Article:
Jay W. Richards of the Acton Institute, has a commentary today in the National Review Online titled, What Would Jesus Drive?: Electrified Evangelical theological confusion. Richards notes in his article, “With respect to the environment, the theological principles are uncontroversial: human beings, as image bearers of God, are placed as stewards over the created order.”

He asks four separate questions, which he calls “tough.”

(1) Is the planet warming?

(2) If the planet is warming, is human activity (like CO2 emissions) causing it?

(3) If the planet is warming, is it bad overall?

(4) If the planet is warming, we’re causing it, and it’s bad, would the policies commonly advocated (e.g., the Kyoto Protocol, legislative restrictions on CO2 emissions) make any difference and, if so, would their cost exceed their benefit?

Furthermore, he offers a tough critique of the defenders of the Evangelical Climate Initiative:

The problem with the chief defenders of the Evangelical Climate Initiative is that they haven’t thought through these four questions, at least not publicly. What they have done is label their position as the authentically Evangelical one. Other Evangelicals need to call them on this tactic, exposing the false dilemma for the piece of cheap rhetoric it is.

Be sure to read the entire commentary, it is a helpful analysis on the climate debate, as well as a good look at the political strategy of the Evangelical left and their allies, the Democratic Party.


  • george cisneros

    First, Jesus would have not even driven anything, He would have rode the bus or train. He walked everywhere in the Bible. Is there any simpler type of transportation?

    Second, it’s a matter of implementation / usage efficiency. It will be exciting to see how many souls are in heaven because churches poured their resources into a bus to pick up kids, instead of comforts for their members.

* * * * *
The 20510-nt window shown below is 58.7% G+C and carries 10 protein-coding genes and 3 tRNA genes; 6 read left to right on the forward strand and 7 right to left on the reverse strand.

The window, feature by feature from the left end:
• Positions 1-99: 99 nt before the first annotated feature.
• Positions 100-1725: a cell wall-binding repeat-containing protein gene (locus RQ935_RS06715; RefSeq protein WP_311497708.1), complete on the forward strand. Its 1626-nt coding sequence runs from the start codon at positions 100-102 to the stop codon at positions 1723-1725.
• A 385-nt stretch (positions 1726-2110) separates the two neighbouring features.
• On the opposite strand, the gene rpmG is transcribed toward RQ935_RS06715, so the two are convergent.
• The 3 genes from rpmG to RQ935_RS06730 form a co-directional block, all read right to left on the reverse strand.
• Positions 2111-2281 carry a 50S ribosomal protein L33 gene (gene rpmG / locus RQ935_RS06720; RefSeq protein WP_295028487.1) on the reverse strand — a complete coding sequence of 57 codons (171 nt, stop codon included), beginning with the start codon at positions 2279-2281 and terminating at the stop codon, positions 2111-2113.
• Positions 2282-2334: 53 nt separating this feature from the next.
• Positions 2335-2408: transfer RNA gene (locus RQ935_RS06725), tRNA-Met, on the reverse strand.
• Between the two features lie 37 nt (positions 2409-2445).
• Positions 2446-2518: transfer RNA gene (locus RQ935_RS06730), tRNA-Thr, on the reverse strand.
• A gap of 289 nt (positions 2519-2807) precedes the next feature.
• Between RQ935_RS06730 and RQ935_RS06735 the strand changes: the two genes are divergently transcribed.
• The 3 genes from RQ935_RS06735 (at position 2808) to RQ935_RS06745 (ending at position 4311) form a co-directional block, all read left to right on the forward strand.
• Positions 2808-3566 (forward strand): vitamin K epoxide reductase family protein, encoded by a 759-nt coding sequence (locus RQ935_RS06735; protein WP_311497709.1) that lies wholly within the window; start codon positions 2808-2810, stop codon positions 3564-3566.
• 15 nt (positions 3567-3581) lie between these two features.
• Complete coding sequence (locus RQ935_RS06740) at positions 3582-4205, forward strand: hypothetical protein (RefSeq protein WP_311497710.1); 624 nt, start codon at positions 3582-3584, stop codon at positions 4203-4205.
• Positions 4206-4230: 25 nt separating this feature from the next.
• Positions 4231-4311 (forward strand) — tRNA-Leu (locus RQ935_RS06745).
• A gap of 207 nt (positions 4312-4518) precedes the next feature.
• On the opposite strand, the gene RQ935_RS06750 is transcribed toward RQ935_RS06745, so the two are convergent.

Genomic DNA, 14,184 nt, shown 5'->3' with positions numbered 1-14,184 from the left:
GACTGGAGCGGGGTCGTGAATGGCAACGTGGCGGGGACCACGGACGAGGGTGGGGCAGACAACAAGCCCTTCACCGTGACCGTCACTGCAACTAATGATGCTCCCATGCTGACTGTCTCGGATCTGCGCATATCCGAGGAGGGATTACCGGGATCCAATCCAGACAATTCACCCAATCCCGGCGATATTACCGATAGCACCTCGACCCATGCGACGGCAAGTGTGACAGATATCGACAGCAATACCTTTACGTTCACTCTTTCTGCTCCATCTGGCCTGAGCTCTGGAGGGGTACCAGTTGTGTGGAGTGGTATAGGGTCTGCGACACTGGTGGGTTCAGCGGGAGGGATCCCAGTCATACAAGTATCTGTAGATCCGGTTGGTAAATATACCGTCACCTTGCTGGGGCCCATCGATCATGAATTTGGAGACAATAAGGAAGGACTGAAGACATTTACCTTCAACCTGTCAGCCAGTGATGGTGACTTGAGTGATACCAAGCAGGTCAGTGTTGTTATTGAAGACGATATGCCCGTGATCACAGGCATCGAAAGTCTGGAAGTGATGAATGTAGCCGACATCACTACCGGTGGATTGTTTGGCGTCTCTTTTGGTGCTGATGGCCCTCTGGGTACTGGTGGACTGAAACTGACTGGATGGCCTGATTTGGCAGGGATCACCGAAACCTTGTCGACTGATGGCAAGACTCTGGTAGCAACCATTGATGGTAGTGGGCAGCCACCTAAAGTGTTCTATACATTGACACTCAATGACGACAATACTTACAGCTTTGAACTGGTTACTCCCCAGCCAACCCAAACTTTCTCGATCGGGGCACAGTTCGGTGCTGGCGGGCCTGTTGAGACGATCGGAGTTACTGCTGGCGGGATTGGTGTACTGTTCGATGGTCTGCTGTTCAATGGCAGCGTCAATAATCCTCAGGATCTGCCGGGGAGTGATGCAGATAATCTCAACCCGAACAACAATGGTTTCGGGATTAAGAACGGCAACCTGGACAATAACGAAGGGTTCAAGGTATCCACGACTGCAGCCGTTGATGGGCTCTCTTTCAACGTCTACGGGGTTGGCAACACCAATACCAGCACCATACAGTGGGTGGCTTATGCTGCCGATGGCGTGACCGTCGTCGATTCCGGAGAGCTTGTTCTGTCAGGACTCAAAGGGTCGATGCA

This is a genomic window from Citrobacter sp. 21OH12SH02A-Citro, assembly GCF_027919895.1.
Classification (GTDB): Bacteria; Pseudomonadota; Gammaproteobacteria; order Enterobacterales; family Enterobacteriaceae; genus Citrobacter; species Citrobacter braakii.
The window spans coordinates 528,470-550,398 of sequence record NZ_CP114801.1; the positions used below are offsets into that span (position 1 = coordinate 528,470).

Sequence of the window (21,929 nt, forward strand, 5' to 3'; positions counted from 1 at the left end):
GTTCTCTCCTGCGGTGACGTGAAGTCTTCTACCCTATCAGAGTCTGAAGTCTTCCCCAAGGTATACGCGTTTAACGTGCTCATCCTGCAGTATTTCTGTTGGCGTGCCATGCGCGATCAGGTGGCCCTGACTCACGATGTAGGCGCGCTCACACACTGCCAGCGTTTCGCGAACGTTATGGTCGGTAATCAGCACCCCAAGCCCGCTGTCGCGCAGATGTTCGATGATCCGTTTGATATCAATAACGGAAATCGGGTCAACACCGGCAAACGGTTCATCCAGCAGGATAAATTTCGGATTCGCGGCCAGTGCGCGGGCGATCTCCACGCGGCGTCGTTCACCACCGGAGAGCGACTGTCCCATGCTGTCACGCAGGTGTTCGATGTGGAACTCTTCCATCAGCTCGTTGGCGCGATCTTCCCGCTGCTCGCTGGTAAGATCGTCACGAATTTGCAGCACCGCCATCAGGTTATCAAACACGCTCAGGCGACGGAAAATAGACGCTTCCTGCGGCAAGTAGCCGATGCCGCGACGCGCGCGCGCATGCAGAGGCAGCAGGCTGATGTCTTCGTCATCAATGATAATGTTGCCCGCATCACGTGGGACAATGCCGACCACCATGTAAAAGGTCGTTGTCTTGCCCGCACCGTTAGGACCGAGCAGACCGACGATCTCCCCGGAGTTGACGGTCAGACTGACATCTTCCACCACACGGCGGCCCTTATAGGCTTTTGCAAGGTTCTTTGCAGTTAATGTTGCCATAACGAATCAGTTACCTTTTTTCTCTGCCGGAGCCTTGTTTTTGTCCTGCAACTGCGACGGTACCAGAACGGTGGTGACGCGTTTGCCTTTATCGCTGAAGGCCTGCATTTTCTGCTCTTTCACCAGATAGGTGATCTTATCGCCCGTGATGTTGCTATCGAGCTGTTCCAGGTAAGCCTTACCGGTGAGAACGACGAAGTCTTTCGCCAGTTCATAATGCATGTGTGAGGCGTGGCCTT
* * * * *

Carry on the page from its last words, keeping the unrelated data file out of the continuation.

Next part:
Lastly, whatever socialist shepherd picks up this stone to cast, what is your lifestyle like? Do you travel as the “least of these” in our society? Do you take a salary, did Jesus or the Apostles? Why don’t you lead by example, like Mother Teresa did, then you can talk. But, if you did live like Mother Teresa, then you would no longer be a prideful socialist hypocrite! Wow, what a catch-22!

    Return to the Scriptures, and lets all focus on the Great Commission; and trust the power of the Holy Spirit in dealing with each evangelical believer as God desires – not us.

    George Cisneros

  • http://kewltools.com Don Carver

    The problem I have with this new age theism that so called emerging evangelicals are pushing is that they have not consulted scripture. What would Jesus do? Lets see, heal the sick, feed the poor, walk on water, turn water to wine, preach the good news, Die on the cross, preach to the dead, resurrection, ascention and come agian. Sorry i don’t see saving the polar bear there. This new age familiarity with the environment is very wiccan in nature. Oh yeah what is God going to do with the world? Comsumed with fire. To bad polar bears.

  • http://www.isound.com/ov_michaelsen_singer_songwriter_guitarist_aut O.V. Michaelsen (Ove Ofteness)

    In response to “What Would Jesus Drive?” (Sept. 25, 2007):

    WHAT WOULD JESUS DRIVE?

    Did he speak of his own Accord?
    He wouldn’t be driving a Ford.
    No pedals, no floor board,
    Nor anything four-doored.
    A vehicled anti-war lord?

    God drove Adam and Eve out of the Garden of Eden in a Fury.
    David’s Triumph was heard throughout the land.
    And the apostles were all in on Accord.

    How dumb can you be? Man alive!
    You ask me what Jesus would drive?
    He’d probably hike,
    Or travel by bike,
    But never by mule on I-5.

  • howard

    It seems to me that what Jesus drove would depend on whether He had to haul all twelve apostles and ladies who supported them around. In that case, it would have been a diesel bus!